Having earned the nickname “The Man of a Thousand Voices,” Blanc is regarded as one of the most influential people in the voice-acting industry. Although he began his nearly six-decade-long career performing in radio commercials, Blanc is best remembered for his work with Warner Bros. during the Golden Age of American animation (and later for Hanna-Barbera television productions) as the voice of such well-known characters as Bugs Bunny, Daffy Duck, Porky Pig, Sylvester the Cat, Tweety Bird, Foghorn Leghorn, Yosemite Sam, Wile E. Coyote, Woody Woodpecker, Barney Rubble, Mr. Spacely, Speed Buggy, Captain Caveman, Heathcliff, Speedy Gonzales and hundreds of others.
Blanc was interested in music at an early age and became proficient on bass, violin, and sousaphone. He began his professional life as a radio musician in the late 1920s, and in 1933 he and his wife cohosted a daily radio program from Portland, Oregon. As the low-budgeted show did not allow for the hiring of supporting actors on a daily basis, Blanc was compelled to provide a variety of voices himself and thus began honing the skills that brought him success.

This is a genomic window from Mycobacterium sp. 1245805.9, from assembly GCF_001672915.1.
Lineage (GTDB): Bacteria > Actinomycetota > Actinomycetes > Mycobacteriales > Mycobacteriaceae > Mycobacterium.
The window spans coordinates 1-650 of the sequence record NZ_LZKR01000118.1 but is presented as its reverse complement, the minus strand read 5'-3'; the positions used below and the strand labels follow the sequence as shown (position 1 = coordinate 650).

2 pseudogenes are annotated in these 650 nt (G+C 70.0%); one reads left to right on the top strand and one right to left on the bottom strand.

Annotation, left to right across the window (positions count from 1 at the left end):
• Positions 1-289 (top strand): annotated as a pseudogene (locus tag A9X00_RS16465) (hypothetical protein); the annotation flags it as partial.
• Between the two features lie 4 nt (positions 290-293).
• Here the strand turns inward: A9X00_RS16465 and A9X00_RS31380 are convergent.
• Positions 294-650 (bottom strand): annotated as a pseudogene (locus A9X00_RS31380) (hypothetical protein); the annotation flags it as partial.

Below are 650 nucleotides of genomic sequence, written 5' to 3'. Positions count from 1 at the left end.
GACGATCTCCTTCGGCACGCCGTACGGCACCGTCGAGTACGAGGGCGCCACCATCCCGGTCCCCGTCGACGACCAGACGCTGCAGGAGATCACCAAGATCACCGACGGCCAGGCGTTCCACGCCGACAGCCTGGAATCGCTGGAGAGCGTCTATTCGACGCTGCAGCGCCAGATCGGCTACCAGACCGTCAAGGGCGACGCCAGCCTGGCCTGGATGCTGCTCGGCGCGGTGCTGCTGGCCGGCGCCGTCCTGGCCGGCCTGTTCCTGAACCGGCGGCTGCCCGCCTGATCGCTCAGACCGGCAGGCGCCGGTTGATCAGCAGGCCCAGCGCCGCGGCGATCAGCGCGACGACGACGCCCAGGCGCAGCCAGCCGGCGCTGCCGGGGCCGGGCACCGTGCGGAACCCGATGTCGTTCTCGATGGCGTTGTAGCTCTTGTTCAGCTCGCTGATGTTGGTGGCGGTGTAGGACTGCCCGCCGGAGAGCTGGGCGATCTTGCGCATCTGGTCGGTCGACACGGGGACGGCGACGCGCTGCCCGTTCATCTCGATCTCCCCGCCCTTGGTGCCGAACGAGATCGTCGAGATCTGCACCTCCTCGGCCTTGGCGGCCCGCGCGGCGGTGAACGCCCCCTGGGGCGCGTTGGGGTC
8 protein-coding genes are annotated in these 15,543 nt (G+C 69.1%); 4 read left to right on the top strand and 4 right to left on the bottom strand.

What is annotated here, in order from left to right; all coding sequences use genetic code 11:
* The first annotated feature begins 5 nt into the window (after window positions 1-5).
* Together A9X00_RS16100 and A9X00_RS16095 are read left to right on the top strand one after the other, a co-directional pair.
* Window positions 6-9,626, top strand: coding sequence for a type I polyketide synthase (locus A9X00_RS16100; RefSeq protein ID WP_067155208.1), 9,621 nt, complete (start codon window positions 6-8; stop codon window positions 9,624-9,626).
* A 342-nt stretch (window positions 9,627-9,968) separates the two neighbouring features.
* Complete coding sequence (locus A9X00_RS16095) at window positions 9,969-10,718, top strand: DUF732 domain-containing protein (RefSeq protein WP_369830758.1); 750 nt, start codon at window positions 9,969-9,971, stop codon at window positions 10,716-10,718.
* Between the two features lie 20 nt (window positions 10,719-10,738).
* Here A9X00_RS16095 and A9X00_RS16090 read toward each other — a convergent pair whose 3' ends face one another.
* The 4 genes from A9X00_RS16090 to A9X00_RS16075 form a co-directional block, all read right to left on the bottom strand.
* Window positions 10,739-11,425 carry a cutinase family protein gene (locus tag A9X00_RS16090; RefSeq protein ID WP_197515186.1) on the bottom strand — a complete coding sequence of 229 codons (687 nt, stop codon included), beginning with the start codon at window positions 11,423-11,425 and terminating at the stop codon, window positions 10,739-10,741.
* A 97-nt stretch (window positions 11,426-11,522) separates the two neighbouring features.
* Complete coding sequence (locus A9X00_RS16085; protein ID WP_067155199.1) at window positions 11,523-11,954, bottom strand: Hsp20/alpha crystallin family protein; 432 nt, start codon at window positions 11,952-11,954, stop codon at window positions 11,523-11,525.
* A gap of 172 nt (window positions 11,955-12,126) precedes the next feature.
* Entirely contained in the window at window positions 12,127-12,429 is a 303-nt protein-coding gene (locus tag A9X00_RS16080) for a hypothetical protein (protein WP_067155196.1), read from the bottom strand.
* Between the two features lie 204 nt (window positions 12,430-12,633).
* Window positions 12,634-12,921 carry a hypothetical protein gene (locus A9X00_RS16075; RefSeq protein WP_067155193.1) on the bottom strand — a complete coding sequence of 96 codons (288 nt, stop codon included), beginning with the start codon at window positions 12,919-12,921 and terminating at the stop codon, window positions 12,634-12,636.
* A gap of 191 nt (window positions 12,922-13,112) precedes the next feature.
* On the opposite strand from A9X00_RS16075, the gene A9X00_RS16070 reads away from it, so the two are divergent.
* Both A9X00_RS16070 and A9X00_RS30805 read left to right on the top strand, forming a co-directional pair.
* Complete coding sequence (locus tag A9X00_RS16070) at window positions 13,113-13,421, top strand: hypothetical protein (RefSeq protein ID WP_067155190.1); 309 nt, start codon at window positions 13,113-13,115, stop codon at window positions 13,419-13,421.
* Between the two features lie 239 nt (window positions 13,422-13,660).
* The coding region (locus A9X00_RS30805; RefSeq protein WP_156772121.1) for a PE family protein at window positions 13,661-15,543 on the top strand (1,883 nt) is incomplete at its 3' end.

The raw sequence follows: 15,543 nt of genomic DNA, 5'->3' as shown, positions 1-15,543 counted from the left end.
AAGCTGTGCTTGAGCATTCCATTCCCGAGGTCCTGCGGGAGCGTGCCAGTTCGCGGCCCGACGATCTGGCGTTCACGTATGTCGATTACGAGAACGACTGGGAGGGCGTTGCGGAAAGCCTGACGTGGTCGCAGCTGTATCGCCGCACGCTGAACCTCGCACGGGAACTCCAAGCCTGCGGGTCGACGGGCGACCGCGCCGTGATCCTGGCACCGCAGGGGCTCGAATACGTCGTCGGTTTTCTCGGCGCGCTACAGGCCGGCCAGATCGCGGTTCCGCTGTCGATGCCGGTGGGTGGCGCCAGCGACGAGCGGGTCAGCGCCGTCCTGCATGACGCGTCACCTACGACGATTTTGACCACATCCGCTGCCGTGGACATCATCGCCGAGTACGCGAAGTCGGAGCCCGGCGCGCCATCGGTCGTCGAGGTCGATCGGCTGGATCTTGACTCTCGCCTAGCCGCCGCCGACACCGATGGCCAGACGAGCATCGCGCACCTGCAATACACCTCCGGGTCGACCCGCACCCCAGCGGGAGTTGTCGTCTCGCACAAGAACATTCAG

He did freelance work for Los Angeles-area radio stations throughout the 1930s and in 1937 joined Leon Schlesinger's animation unit at Warner Bros. studios. Nicknamed “Termite Terrace” because of its spartan accommodations on the Warner lot, Schlesinger's unit produced the enormously popular and enduringly influential Looney Tunes and Merrie Melodies cartoon shorts. Blanc's first assignment for the company was to give voice to a drunken bull in the 1937 short Picador Porky.